Using Cash Flow in a Quantitative Model

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Cash flow is a tempting alternative to earnings in valuing companies. Focusing on cash flow rather than earnings allows investors to build a better estimate of private market value, and cash flow ratios more fully adjust for risk arising from balance sheet and operating leverage.

Cash flow is certainly popular among professional money managers. According to a recent

Merrill Lynch

quantitative poll quoted in

Barron's

, price-to-cash flow is a more widely watched ratio for institutional investors than price-to-earnings. When I worked as a buy-side quant, cash flow was the most heavily weighted factor in my five-factor stock ranking system.

This preference for cash flow is linked in part to the professed "value" orientation of most institutional money managers. Growth stock managers, to whom individual investors are perhaps more closely attuned, are likely to emphasize earnings over cash flow.

Peter Lynch

, for example, has written that investors should focus on "earnings, earnings, earnings."

Mr. Market Uses Earnings Estimates

Consensus valuation is clearly based on earnings estimates. This is shown on a bottom-up company level by the high r-squared for prices versus estimated earnings, and from a top-down perspective when looking at the market's estimated earnings yield relative to fixed-income yields.

The r-squared of price versus 12-month forward estimated earnings for companies in the

Russell 1000

is 0.74, meaning 74% of the variability in price is explained by the level of estimated earnings. This is far higher than the r-squared for prices versus trailing earnings (0.52), estimated cash flow (0.52), trailing cash flow (0.43), book value (0.54) or sales (0.16). There is also a strong relationship between earnings estimates and overall market valuation, as shown in a prior Quant View

article.

Defining the Cash Flow Ratio for a Quantitative Model

One of the biggest problems with cash flow is definition, and there are virtually as many formulations of cash flow as there are investors using the ratios.

The definitions used in quantitative ranking systems are likely to differ markedly from those used by individual investors or analysts. Instead of sitting down with a stack of 10Qs, a quant is working with large electronic databases provided by the likes of

Compustat

,

I/B/E/S

and

IDC

, and the timeliness and quality of the data sets are as important as the algorithm.

Cash flow ratios including changes in working capital, for example, are very difficult to implement for a broad range of companies, because the data irregularities swamp the information content in the results. If half the companies resulting from a screen are there because of extraordinary items or data inaccuracies, the screen isn't useful in its raw form.

In my ranking system, I originally (1987-1990) used a simple price/cash flow ratio, with cash flow defined as nine-month forward estimated earnings + estimated depreciation. Earnings estimates were from I/B/E/S, depreciation estimates were from the Value Line Estimates and Projections database. We caught a lot of takeovers with this ratio.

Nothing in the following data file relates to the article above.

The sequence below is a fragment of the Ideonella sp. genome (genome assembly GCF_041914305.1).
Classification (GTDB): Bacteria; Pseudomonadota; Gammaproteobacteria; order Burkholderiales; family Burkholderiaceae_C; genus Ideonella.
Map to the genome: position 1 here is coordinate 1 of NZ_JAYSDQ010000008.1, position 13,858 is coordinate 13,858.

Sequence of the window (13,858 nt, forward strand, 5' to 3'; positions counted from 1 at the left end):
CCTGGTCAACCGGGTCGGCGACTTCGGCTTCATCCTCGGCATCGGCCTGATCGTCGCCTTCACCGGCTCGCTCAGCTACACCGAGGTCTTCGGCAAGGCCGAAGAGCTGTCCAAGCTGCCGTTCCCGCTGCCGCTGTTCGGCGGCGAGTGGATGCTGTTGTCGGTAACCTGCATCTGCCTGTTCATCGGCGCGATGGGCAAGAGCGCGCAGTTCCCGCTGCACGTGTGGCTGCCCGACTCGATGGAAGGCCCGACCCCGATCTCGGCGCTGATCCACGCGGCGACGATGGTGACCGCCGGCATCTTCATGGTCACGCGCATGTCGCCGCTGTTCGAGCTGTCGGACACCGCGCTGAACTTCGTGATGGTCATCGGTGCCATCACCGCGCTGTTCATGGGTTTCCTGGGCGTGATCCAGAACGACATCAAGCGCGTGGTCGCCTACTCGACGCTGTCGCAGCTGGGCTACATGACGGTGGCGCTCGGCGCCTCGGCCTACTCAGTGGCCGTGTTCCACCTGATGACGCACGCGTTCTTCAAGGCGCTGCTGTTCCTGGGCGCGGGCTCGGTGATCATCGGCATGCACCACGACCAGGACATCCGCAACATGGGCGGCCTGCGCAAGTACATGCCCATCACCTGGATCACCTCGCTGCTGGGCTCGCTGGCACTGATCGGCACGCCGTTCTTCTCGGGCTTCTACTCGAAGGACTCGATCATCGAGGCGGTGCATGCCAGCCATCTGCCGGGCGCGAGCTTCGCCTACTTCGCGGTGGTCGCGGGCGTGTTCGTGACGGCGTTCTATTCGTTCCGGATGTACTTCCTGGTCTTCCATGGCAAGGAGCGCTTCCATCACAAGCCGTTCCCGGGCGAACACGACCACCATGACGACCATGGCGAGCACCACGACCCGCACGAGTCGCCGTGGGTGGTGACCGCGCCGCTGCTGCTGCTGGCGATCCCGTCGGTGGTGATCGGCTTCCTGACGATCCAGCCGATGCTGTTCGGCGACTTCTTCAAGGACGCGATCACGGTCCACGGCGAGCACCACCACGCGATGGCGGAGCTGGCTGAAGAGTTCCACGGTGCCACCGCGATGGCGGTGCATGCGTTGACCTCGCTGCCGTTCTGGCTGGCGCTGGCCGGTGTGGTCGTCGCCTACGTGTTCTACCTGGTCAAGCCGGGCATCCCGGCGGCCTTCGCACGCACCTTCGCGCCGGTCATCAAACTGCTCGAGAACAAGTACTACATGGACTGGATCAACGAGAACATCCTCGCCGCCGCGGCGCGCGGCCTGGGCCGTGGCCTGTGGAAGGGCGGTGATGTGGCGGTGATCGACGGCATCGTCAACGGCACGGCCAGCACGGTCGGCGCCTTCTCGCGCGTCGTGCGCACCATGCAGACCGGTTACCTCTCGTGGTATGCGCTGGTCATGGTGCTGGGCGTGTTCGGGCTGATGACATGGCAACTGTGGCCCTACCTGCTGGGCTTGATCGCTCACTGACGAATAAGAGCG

With the

UAL

blowup in 1990, the leveraged buyout era ended and our price/cash flow ratio became pretty ineffective. Companies with high debt were poison, so I backtested an alternative cash flow ratio including long-term debt in the numerator, (price+ltd)/cash flow. My backtest showed comparable performance with less volatility, so I switched to the new formula. The early 1990s were a bad period for value money managers, and this formulation, along with the concept of keeping our sector bets neutral, helped us perform in line with the broader market.

In 1993, the bias against high debt had worked its way through the system -- I tracked the relative performance of debt-laden companies -- and I took out the bias against debt by moving to a definition of cash flow as EBITDA/Total Cap. The actual formula was:

(est pretax income + est depreciation & amortization + trailing 12 months interest expense) / (price + all debt + 80% of lease obligations)

This last formula was probably most similar to the enterprise value ratios popular today.

Cash Flow for Financials Pose a Problem

The debt and interest expense values available on most electronic databases for banking and financial companies are sketchy and misleading. As a result, I excluded interest expense and debt from the cash flow ratios for financial companies in my ranking system.

This adjustment turned the cash flow ratio for financial companies into a glorified price-to-earnings ratio, obviously not an optimal solution. Most importantly, by excluding interest expense and debt, the financial companies' cash flow ratio wasn't adjusting for financial leverage.

I was stumped. If you've worked out a good way to formulate a cash flow ratio that adjusts for financial leverage in banking and financial companies, drop me a

line and I'll mention it in the next Quant View.

Ted Murphy ( ted@pdgm.com) operates the MarketPlayer Web site. Prior to MarketPlayer, he was a partner at

Equinox Capital Management.